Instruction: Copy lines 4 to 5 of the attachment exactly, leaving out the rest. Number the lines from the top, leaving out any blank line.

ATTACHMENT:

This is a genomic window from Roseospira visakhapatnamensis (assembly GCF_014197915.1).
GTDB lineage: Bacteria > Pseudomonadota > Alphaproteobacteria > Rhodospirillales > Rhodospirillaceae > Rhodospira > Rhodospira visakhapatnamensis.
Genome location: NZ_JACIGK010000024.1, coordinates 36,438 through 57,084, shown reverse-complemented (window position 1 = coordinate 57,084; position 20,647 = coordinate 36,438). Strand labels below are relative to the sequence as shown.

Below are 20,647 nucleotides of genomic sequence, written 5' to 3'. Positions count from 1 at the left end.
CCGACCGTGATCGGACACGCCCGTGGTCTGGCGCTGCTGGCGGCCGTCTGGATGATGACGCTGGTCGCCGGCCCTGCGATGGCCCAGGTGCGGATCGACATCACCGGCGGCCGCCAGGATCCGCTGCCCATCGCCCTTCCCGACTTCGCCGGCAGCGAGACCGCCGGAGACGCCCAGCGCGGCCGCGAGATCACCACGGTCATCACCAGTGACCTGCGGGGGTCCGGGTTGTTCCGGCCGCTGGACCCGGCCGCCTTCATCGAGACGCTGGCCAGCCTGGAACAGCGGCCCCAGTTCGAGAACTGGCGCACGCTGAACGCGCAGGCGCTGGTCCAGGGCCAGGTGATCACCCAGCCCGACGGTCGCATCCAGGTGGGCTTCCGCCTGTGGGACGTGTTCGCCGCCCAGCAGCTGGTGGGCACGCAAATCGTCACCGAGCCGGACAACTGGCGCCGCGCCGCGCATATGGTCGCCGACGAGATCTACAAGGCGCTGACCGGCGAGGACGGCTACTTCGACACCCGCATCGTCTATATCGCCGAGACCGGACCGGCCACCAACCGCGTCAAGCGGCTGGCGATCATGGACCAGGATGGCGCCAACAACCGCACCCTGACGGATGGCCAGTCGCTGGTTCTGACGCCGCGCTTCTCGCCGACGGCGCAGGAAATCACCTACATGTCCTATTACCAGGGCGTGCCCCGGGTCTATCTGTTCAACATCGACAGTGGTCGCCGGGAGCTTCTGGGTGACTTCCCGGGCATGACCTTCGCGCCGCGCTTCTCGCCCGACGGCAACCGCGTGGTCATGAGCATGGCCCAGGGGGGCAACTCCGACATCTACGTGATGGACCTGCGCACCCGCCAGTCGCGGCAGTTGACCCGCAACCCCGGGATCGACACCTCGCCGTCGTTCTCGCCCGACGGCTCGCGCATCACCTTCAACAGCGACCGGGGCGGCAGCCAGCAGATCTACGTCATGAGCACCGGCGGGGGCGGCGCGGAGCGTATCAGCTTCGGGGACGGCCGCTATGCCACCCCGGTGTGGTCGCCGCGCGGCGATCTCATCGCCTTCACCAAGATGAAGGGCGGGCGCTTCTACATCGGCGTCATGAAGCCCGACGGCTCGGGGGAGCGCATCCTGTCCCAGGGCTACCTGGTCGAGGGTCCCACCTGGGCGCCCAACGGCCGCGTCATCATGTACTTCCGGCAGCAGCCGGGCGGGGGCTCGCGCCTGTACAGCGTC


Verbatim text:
Below are 20,647 nucleotides of genomic sequence, written 5' to 3'. Positions count from 1 at the left end.
CCGACCGTGATCGGACACGCCCGTGGTCTGGCGCTGCTGGCGGCCGTCTGGATGATGACGCTGGTCGCCGGCCCTGCGATGGCCCAGGTGCGGATCGACATCACCGGCGGCCGCCAGGATCCGCTGCCCATCGCCCTTCCCGACTTCGCCGGCAGCGAGACCGCCGGAGACGCCCAGCGCGGCCGCGAGATCACCACGGTCATCACCAGTGACCTGCGGGGGTCCGGGTTGTTCCGGCCGCTGGACCCGGCCGCCTTCATCGAGACGCTGGCCAGCCTGGAACAGCGGCCCCAGTTCGAGAACTGGCGCACGCTGAACGCGCAGGCGCTGGTCCAGGGCCAGGTGATCACCCAGCCCGACGGTCGCATCCAGGTGGGCTTCCGCCTGTGGGACGTGTTCGCCGCCCAGCAGCTGGTGGGCACGCAAATCGTCACCGAGCCGGACAACTGGCGCCGCGCCGCGCATATGGTCGCCGACGAGATCTACAAGGCGCTGACCGGCGAGGACGGCTACTTCGACACCCGCATCGTCTATATCGCCGAGACCGGACCGGCCACCAACCGCGTCAAGCGGCTGGCGATCATGGACCAGGATGGCGCCAACAACCGCACCCTGACGGATGGCCAGTCGCTGGTTCTGACGCCGCGCTTCTCGCCGACGGCGCAGGAAATCACCTACATGTCCTATTACCAGGGCGTGCCCCGGGTCTATCTGTTCAACATCGACAGTGGTCGCCGGGAGCTTCTGGGTGACTTCCCGGGCATGACCTTCGCGCCGCGCTTCTCGCCCGACGGCAACCGCGTGGTCATGAGCATGGCCCAGGGGGGCAACTCCGACATCTACGTGATGGACCTGCGCACCCGCCAGTCGCGGCAGTTGACCCGCAACCCCGGGATCGACACCTCGCCGTCGTTCTCGCCCGACGGCTCGCGCATCACCTTCAACAGCGACCGGGGCGGCAGCCAGCAGATCTACGTCATGAGCACCGGCGGGGGCGGCGCGGAGCGTATCAGCTTCGGGGACGGCCGCTATGCCACCCCGGTGTGGTCGCCGCGCGGCGATCTCATCGCCTTCACCAAGATGAAGGGCGGGCGCTTCTACATCGGCGTCATGAAGCCCGACGGCTCGGGGGAGCGCATCCTGTCCCAGGGCTACCTGGTCGAGGGTCCCACCTGGGCGCCCAACGGCCGCGTCATCATGTACTTCCGGCAGCAGCCGGGCGGGGGCTCGCGCCTGTACAGCGTC